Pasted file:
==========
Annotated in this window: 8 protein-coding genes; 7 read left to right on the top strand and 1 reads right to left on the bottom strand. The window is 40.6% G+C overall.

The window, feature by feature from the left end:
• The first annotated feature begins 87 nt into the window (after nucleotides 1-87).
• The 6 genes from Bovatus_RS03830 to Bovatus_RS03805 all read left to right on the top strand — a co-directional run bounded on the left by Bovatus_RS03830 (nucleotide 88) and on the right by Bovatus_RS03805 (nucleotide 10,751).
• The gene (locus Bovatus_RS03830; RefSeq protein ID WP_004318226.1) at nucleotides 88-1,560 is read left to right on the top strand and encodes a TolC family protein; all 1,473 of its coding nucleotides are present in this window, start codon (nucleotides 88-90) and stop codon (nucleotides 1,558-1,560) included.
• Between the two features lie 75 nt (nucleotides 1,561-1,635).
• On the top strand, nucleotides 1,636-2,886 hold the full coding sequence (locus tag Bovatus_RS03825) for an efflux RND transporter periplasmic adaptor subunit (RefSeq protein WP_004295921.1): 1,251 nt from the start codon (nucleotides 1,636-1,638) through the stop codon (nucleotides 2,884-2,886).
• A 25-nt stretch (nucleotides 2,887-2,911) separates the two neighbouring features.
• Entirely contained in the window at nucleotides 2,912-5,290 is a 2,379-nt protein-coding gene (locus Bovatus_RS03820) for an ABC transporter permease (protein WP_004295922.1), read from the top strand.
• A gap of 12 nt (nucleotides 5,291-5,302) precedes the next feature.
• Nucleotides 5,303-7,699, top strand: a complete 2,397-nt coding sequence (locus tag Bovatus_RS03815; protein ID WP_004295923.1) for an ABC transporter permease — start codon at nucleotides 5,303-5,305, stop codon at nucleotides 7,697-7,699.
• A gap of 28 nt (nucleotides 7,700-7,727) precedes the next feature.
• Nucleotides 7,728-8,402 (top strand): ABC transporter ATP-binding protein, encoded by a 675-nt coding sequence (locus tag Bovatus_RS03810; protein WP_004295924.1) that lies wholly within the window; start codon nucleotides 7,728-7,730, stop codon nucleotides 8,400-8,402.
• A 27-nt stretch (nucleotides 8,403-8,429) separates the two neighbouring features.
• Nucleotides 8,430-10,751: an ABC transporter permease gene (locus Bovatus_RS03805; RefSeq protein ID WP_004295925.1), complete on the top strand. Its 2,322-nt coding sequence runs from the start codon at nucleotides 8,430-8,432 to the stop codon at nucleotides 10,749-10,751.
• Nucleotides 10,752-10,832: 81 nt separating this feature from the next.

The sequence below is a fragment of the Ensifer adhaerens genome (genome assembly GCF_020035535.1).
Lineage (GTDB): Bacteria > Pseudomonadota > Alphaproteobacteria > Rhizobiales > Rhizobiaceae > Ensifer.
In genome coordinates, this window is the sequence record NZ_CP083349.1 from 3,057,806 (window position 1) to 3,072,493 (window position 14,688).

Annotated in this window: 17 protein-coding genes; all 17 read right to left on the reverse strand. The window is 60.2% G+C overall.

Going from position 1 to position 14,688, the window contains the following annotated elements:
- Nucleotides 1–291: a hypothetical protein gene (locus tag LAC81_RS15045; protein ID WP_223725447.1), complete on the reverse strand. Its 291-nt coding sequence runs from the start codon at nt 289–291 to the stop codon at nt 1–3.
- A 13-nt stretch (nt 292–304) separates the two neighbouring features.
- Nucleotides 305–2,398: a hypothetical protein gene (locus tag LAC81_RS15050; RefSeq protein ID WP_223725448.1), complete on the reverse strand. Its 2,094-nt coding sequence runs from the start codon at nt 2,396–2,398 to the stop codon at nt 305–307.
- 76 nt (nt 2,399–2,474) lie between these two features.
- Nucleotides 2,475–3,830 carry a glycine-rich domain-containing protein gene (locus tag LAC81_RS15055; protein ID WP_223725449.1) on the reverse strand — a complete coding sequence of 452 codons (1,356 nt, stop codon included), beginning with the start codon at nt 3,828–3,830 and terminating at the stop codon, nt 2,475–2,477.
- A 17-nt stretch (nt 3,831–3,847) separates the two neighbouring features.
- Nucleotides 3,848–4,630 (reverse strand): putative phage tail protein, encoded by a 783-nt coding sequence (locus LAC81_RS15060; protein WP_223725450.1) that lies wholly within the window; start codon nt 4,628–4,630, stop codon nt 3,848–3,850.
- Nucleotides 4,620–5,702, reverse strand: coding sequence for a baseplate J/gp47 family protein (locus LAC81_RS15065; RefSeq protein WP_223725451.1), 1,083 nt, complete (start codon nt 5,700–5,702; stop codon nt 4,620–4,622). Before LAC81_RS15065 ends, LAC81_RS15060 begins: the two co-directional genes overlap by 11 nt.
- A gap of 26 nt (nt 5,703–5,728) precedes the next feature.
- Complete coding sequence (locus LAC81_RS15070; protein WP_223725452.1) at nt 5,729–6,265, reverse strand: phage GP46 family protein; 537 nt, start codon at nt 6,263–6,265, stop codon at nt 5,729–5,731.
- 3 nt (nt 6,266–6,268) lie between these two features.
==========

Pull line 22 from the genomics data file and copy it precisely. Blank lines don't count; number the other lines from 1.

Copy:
- Nucleotides 1–291: a hypothetical protein gene (locus tag LAC81_RS15045; protein ID WP_223725447.1), complete on the reverse strand. Its 291-nt coding sequence runs from the start codon at nt 289–291 to the stop codon at nt 1–3.